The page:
Strait Islander peoples to self-determination. At a minimum, I call on the Australian
Government to honour its election commitment to hold a referendum on the inclusion of a First
Nations Voice to Parliament as soon as the model of the Voice has been determined. At a
minimum, I call on the Australian Government, after the referendum, to pass the necessary
enabling legislation for the National Voice as soon as possible. At a minimum, I call on the
Australian Government to heed the voices of Aboriginal and Torres Strait Islander peoples by
ensuring the membership model for the National Voice genuinely includes previously unheard
Indigenous voices.

The Uluru Statement, however, calls for more.

The Australian Constitution has more references to lighthouses than it does to the country’s
First Peoples (Joint Select Committee on Constitutional Recognition of Aboriginal and Torres
Strait Islander Peoples 2015, p. v). This must be remedied. The recently released Indigenous
Peoples’ Rights in Constitutions Assessment Tool (Cats-Baril 2020) – co-designed by IDEA
International and the International Work Group for Indigenous Affairs (IWGIA) – notes that,
as the supreme legal instrument of the nation state, national constitutions provide some of the
most robust legal protections available for recognising and respecting the rights of Indigenous
peoples (Cats-Baril 2020, p. 9).
Each year, the Australian Government receives the National Closing the Gap Report; and, year
after year as the Australian public, we hear that Aboriginal and Torres Strait Islander peoples
are continuing to experience lower standards of health and welfare when compared with non-
Indigenous Australians. In 2021, as part of addressing this ongoing crisis, the Government’s
own Close the Gap Committee explicitly called on the Australian Government to ‘[f]ully
implement the Uluru Statement from the Heart and a constitutionally enshrined First Nations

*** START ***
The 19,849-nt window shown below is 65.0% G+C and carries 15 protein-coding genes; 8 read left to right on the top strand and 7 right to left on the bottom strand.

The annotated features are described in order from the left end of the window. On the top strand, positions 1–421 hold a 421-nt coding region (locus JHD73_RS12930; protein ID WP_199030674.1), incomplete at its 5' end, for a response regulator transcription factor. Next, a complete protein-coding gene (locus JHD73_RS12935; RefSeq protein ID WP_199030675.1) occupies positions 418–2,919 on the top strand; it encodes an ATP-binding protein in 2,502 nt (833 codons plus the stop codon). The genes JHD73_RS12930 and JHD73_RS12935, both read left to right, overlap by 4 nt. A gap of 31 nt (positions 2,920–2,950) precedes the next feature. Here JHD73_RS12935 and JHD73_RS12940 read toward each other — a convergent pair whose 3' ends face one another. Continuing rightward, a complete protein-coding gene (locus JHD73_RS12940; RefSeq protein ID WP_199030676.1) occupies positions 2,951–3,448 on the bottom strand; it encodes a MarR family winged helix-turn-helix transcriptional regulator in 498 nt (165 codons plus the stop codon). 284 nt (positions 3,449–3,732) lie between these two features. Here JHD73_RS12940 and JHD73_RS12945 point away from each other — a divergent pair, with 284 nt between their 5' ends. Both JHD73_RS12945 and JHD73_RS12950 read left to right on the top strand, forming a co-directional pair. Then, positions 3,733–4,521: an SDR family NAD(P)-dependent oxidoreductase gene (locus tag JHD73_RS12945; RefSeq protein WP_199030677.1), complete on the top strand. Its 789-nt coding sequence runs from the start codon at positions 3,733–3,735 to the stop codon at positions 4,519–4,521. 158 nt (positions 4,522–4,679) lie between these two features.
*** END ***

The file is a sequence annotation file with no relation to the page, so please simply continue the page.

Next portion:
voice’ (Lowitja Institute 2021, Rec. 1 [emphasis added]).

I recognise that constitutional enshrinement of the First Nations Voice has been determined by
the Australian Government to be beyond the terms of reference for the current enquiry. I urge
the Government to reconsider. By already rejecting a key feature of the Voice to Parliament,
as expressed in the Uluru Statement from the Heart, the Australian Government has severely
undermined the possibility of good faith negotiations with Australia’s First Nations. As
cogently expressed by Professor Irene Watson (2015, p. 91):

In the effort to maintain their boundaries, regardless of the injustices to the
humanity of First Nations Peoples, states have given approval to a limited right
to self-determination, exercised within the jurisdiction and construct of the
dominant state. This form of self-determination is subservient to the rules of the
state. This is not self-determination at all.

Aboriginal and Torres Strait Islander peoples must have meaningful recognition and
representation in matters which affect them. This is both a legal and a moral imperative. This
is a cornerstone of democracy. I therefore call on the Australian Government to accept the
invitation to Makarrata: the holistic pathway laid out in the Uluru Statement from the Heart
which maps out a bright future for all Australians, based on justice and self-determination.


Lisa Billington
Doctoral Researcher
University of Technology Sydney


Anaya, James S., 2004. Indigenous Peoples in International Law (Oxford University Press,
2nd ed).

Anthony, Thalia, 2020. ‘Indigenous Prison Rates Can Fall Fast: Here’s the Proof’, Sydney
Morning Herald (Online, 7 August) <https://www.smh.com.au/national/indigenous-prison-
Australian Human Rights Commission, 2009. ‘Questions and Answers on the UN
Declaration on the Rights of Indigenous Peoples’ <https://humanrights.gov.au/our-

Australian Medical Association, 2018. 2018 AMA Report Card on Indigenous Health,
Rebuilding the Closing the Gap Health Strategy: And a Review of the 2016 and 2017 AMA
Indigenous Health Report Card Recommendations <https://ama.com.au/article/2018-ama-

Cats-Baril, Amanda, 2020. Indigenous Peoples’ Rights in Constitutions Assessment Tool
(International Institute for Democracy and Electoral Assistance)

Joint Select Committee on Constitutional Recognition of Aboriginal and Torres Strait
Islander Peoples, 2015. Final Report

Lowitja Institute, 2021. Close the Gap, Leadership and Legacy Through Crisis: Keeping Our
Mob Safe (Report, Close the Gap Campaign Steering Committee)

McKinley, Elizabeth, 2017. ‘Stop Focusing on ‘the Problem’ in Indigenous Education, and
Start Looking at Learning Opportunities’, The Conversation (Online, 9 February)

Watson, Irene, 2015. Raw Law: Aboriginal Peoples, Colonialism and International Law